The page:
Byron and Shelley abandoned their stories almost right away, but Mary persisted in its creation. For one reason or another, the necessity to confront a horrifying incarnation–and one created by her, for that matter–affected her so badly that she suffered violent, semi-conscious nightmares relating to a “hideous phantasm of a man”. Thus, with the poets mocking her brooding reflectiveness, she saw, for the first time, the mental image of what would become the most recognizable monster in modern pop culture. Meanwhile, Polidori, the proverbial fourth-wheel on this trip, would complete his story, a novella called The Vampyre, now considered the first example of the mythic creature being associated with romance (just imagine a world without Twilight). Two of the most fundamental cultural icons of modern Western Folklore may not have been created were it not for a volatile combination of creative genius and boredom.

For the next three weeks, Mary would become increasingly involved in the endeavor. The locale also helped drive the plot forward; while the local Ingolstadt University was one of the scientific hubs of Europe (where Victor Frankenstein learns his craft), the surroundings mountains provided a stark reminder of the insignificance of humanity in its quixotic battle to control nature.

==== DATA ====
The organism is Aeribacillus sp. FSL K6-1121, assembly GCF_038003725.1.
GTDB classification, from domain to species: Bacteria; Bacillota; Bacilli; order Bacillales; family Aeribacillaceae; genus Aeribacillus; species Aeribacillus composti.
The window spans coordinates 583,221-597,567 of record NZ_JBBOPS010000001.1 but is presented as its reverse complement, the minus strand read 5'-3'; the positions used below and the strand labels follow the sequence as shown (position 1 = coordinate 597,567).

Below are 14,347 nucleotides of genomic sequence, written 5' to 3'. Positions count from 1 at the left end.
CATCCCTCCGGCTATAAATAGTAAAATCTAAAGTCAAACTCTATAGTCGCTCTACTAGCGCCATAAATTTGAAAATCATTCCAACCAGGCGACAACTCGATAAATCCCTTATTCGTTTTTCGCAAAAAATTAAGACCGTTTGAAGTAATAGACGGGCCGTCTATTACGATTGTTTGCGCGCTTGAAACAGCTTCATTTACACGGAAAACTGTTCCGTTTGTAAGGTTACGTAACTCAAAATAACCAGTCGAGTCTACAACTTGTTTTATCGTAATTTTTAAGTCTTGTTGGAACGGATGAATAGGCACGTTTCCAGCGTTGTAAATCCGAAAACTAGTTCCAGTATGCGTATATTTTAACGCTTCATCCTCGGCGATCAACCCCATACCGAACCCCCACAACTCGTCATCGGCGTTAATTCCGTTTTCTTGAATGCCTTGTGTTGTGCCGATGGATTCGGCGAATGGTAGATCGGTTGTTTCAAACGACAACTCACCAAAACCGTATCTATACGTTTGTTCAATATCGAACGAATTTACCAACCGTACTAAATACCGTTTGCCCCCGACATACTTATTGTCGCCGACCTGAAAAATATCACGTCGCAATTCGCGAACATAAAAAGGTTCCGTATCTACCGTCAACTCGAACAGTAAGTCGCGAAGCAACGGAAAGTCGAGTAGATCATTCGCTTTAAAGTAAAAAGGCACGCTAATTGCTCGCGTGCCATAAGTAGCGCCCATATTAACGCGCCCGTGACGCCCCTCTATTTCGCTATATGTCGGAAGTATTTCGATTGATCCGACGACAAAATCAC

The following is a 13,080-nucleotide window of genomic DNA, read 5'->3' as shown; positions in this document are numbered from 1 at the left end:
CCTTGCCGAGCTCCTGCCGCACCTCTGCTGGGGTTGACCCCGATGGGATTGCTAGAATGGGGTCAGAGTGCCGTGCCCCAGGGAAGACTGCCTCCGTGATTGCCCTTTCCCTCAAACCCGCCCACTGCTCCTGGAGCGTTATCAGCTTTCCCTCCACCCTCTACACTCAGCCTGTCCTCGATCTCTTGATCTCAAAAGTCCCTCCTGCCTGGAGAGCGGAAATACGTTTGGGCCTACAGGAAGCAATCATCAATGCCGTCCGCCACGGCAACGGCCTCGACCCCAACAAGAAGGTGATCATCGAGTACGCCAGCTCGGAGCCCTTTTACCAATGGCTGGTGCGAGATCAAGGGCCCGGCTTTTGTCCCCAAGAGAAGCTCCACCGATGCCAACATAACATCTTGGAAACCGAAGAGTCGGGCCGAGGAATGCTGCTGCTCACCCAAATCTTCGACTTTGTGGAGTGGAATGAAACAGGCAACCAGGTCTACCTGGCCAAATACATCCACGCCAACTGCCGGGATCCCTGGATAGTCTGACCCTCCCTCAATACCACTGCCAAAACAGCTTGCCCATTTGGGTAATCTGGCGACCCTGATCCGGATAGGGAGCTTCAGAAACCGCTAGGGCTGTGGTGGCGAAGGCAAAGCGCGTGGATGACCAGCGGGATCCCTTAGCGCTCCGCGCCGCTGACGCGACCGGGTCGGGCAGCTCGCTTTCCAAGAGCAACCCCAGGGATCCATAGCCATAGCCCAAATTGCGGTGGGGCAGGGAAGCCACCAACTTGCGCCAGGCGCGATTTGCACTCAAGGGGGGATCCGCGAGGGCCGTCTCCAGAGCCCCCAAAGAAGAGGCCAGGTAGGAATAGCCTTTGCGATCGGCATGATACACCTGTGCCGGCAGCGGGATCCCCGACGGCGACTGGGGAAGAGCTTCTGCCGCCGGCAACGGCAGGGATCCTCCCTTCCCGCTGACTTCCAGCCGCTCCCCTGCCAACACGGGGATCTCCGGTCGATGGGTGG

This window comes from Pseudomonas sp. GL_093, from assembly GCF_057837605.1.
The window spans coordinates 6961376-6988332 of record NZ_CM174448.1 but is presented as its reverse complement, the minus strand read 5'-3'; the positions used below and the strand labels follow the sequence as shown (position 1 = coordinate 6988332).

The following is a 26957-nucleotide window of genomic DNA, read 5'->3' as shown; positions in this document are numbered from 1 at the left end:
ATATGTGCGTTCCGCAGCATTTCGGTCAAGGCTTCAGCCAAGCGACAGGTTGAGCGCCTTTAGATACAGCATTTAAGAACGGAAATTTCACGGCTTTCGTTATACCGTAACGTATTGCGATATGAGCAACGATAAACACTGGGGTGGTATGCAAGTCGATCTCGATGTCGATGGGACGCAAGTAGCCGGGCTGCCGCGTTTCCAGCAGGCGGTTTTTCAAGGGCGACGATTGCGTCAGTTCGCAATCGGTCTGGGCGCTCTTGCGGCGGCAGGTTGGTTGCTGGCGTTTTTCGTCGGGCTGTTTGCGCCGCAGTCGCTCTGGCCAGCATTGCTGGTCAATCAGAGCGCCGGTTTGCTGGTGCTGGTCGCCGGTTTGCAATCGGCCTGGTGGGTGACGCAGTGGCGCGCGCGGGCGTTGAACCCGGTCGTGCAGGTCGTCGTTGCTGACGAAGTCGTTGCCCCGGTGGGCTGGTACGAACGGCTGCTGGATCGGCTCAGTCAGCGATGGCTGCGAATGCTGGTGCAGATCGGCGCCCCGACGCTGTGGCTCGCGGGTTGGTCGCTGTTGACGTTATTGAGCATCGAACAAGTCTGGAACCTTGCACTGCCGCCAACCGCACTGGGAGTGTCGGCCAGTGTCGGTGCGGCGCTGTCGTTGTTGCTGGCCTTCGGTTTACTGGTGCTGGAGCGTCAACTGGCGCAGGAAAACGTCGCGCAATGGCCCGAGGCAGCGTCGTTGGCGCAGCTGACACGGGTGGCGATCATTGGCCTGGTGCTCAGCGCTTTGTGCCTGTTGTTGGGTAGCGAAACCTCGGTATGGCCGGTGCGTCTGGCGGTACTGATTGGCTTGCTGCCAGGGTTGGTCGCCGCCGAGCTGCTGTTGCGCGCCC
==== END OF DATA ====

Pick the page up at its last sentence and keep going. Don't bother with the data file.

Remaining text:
Subtitling it The Modern Prometheus, Mary delved into the classical canon for further inspiration, reading and rereading Paradise Lost without relent. By late August, she was diligently plotting the first novelized manuscript. Several coming events, however, would not only alter her life but also her story. After once again failing to win back her father’s admiration, she lamented that she was “an outcast from human society” and that she “must be going mad.”


Just when things could not get worse, Mary and Percy were confronted by the suicide of two quite close to them. The first, her step-sister Fanny, poisoned herself. Then, Harriet Shelley, Percy’s embittered ex-wife, drowned herself in the Serpentine River. The summer of 1814 may go down as one of the most “innovative” in literary history, but the sensational meeting of the era’s literary pantheon drew further light away from the jealousy of those caught in the obscurity of England’s young and famous writers. 

Nevertheless, death’s long shadow proved to be a blessing for Mary, who now garnished her story with a generous heaping of morbidity. Those who learn Frankenstein at any level of schooling are told that the novel is a cautionary tale against humanity’s desire for progress. What lesson plans rarely address, however, is that Mary herself was unwittingly spearheading a paradigm shift in the way that we understand the classical parable. Instead of looking way back, Mary considered the dangerous hypotheticals of the near future. Ironically, her forward-thinking clairvoyance could not prevent her from reconciling with the problems that she and the Romantic poets so easily swept under the rug. Their years of pleasure carried with them a trail of destructive jealousy.